“My world is anatomic,” said Steven Shapiro, Vermont’s chief medical examiner, whose office investigated the deaths of two men this year. “I can’t point to the body and say: ‘There’s the panic attack, there’s the arrhythmia.’ Once you’re in my office, there’s no panic and the rhythm is asystole,” he said, using the medical term for cardiac standstill.It's easy to see why the human body may have evolved this response.
Nevertheless, circumstantial evidence strongly points to panic, with the biggest piece of evidence the most obvious. Something is happening in the swim that isn’t happening on the bike or run.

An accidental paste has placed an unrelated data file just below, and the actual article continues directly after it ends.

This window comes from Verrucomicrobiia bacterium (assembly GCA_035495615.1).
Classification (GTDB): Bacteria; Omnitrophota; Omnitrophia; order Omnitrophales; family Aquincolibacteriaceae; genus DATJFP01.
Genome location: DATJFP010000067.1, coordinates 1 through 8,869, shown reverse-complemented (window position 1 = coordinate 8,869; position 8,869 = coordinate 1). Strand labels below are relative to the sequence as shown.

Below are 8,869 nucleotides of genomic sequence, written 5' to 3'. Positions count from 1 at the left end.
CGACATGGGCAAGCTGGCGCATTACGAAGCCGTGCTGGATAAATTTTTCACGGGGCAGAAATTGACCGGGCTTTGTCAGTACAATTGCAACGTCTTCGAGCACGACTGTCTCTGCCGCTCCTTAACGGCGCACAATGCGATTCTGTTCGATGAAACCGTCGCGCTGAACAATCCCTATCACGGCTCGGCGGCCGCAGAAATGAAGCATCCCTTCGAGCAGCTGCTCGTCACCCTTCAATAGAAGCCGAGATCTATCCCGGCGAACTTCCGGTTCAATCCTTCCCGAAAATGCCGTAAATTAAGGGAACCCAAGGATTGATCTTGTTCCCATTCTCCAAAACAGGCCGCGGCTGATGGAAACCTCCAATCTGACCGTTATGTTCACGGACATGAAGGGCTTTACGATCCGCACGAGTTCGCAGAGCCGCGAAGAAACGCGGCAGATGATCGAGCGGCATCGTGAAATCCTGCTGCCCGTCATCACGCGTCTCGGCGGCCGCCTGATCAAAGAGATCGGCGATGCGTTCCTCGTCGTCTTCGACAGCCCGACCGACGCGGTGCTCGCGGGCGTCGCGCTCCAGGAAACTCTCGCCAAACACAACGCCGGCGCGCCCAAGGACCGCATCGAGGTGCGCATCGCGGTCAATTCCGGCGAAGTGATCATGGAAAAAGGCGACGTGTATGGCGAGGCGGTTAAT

“I was taken by surprise the very first time I did a triathlon,” said James A. Millward, a 50-year-old history professor at Georgetown University. “I swam about 50 yards, I couldn’t get into a breathing rhythm, I felt more and more anxious, and I thought, ‘Wow, I’m having a panic attack.’ ”
Millward has done the Nation’s Triathlon four times and has had the sensation each time after jumping into the Potomac River with scores of other racers. The overwhelming urge is to get his head out of the water.
November 16, 2011
Panic attacks. Officially, drowning, but the root cause may be panic: